The fact that it was launched in 2020 allowed it to access substantial financing, as more than one third of the funds under the Next Generation EU (€800bn) stimulus plan and one third of the EU’s multi-year budget funds had been earmarked for the climate transition.

          After passage of about 30 new texts within a few months, some foot-dragging has emerged and have led to the postponement or rejection of several legislations. Several heads of state have called for a regulatory pause. The issue of European industry’s competitiveness on the international stage became more pressing with the spike in energy prices in 2022 and competition from Chinese EVs. The deployment of renewable energies has run into some serious obstacles arising from a less favourable economic environment, including higher financing costs, higher electricity costs, and a slowdown in activity. The European Commission’s reform ambitions have also been slowed by growing social unrest in certain sectors. And, lastly, disbursements under the Next Generation EU have been longer and more challenging than expected. Almost four years after launch, only about €200bn has been paid out to member-states, out of the plan’s €1000bn.

          Energy is one of the sectors that has made the greatest progress in decarbonation. Emissions from electricity generation fell by 50% from 1990 to 2022. As a result, in 2022, 39.4% of electricity was generated from renewable energy sources, 38.7% from fossil fuels, and 21.9% from nuclear power. The October 2023 updating of the Renewable Energy Directive (RED) raised the 2030 renewable energy target to 42.5%, with member-states striving to reach 45%.


            In the transport sector, the phase-out of new ICE cars by 2035 has been approved and should make it possible to decarbonate road transport.

            In contrast, the Farm to Fork agricultural transition policy has unleased protests. Agriculture accounted for 10.7% of the EU’s GHG emissions in 2021 and is a major challenge in reducing the EU’s overall GHG emissions and for preserving biodiversity. Reform of the agricultural sector has been made even more challenging by many contradictory objectives, including ensuring EU food security, maintaining international competitiveness, keeping food affordable for European consumers, and helping to preserve biodiversity.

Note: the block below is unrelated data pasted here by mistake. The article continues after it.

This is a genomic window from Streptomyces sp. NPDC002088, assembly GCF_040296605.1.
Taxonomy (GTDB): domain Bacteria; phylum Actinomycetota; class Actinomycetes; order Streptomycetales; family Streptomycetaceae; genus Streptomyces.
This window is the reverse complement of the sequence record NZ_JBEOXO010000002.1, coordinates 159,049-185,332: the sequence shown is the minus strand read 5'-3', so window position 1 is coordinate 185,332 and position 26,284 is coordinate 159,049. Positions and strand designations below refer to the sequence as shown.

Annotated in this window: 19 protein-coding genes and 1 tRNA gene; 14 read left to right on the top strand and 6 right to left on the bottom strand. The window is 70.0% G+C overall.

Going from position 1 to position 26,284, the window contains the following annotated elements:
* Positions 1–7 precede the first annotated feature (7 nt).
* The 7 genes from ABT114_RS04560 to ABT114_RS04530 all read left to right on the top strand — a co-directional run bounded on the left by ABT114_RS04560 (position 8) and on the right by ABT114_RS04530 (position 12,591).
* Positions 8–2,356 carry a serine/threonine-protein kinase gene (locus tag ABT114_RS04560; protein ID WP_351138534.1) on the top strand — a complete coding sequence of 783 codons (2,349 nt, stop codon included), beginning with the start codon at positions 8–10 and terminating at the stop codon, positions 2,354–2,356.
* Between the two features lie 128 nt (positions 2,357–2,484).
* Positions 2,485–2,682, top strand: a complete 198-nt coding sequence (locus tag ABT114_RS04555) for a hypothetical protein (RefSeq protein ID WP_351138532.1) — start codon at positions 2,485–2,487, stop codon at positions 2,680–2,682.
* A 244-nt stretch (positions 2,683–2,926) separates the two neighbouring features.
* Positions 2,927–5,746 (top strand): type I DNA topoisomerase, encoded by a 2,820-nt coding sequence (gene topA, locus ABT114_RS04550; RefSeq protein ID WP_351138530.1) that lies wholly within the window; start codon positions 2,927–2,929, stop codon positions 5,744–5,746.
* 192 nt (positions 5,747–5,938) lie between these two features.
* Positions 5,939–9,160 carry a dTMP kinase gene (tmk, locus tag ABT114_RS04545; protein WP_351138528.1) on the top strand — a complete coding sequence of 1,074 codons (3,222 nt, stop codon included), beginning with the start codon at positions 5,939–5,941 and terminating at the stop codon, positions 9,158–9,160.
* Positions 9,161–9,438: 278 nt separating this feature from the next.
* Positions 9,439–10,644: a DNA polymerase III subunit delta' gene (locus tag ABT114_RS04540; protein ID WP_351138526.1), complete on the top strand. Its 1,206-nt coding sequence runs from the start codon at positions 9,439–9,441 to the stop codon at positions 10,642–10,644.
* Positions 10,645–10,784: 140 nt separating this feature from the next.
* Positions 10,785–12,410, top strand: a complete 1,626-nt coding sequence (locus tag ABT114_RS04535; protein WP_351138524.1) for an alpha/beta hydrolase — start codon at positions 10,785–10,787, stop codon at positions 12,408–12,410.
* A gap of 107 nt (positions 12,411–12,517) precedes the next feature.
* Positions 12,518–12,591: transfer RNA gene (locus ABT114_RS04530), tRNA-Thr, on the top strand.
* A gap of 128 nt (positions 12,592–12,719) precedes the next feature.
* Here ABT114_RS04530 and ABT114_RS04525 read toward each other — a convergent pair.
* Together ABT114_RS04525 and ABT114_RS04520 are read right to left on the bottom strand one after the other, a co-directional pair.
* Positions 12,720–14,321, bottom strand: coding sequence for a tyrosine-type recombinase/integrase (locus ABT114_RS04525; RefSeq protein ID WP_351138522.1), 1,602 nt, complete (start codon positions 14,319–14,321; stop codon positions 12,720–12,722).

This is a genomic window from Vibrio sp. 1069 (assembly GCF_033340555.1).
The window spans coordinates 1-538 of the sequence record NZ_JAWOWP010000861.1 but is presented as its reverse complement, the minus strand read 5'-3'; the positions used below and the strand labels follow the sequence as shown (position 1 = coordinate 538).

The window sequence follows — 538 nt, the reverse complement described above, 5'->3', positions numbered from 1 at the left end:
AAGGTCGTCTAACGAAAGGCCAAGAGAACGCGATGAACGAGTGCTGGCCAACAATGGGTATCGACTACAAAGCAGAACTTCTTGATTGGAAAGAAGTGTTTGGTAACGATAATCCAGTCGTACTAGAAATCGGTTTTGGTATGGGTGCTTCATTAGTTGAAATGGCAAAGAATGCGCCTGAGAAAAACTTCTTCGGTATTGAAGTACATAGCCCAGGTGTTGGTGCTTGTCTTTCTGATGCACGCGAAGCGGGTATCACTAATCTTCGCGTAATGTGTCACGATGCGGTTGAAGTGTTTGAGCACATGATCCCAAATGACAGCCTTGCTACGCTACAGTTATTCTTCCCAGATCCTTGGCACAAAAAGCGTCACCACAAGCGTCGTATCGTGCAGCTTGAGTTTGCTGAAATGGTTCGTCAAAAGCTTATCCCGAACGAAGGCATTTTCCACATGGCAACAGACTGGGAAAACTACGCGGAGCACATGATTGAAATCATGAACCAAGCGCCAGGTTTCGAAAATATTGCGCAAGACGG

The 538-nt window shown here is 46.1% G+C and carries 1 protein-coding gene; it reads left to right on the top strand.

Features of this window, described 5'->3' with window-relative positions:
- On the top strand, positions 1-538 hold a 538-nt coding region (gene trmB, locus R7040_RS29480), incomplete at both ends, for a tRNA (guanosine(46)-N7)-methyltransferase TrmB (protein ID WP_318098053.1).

Several 2030 objectives will probably be missed, such as the 25% target for organic farming. The Sustainable Use Regulation (SUR), which aims to halve the use of pesticides by 2030, was rejected by the European Parliament in November 2023. Faced with these challenges and with farmer protests in several member-states, including France, the European Commission redirected its approach in this area to enhance dialogue between stakeholders, launching, for example, a strategic dialogue on the future of the EU’s food systems. Keep in mind also that the Common Agricultural Policy is one of the European main budget’s items, with $307bn set aside for 2023-2027.

            European industrial policy is being hit by a weaker economy, and mainly by higher energy and financing costs. Manufacturing faces several structural technical changes, including the switch from ICE vehicles to EVs, the development of renewables, and increased use of hydrogen in some hard-to-decarbonate sectors. Granted, European financings have been set aside to assist this transition and to ensure European sovereignty in certain sectors deemed key for the climate transition, but disbursing funds remains a long and challenging process. Meanwhile, the regulatory framework that is still in place in some areas is an obstacle to deploying projects. Despite strong political will, the Net Zero Industry Act of 2023 has not yet had an impact as structural as comparable plans in China or the US.

            The European Union met the climate targets it had set for 2020 and is still able to achieve its 2030 targets with a proactive and comprehensive policy. However, as decarbonation of the European economy moves forward, outstanding reforms are looking more and more structural and complex. They require more intensive dialogue and to achieve broad-based support they must take into account the reality of global competition. This makes the equation a bit more complicated, whereas climate change is already with us and requires urgent answers.

              1. Total net greenhouse gas emission trends and projections in Europe, 2023. European Environment Agency.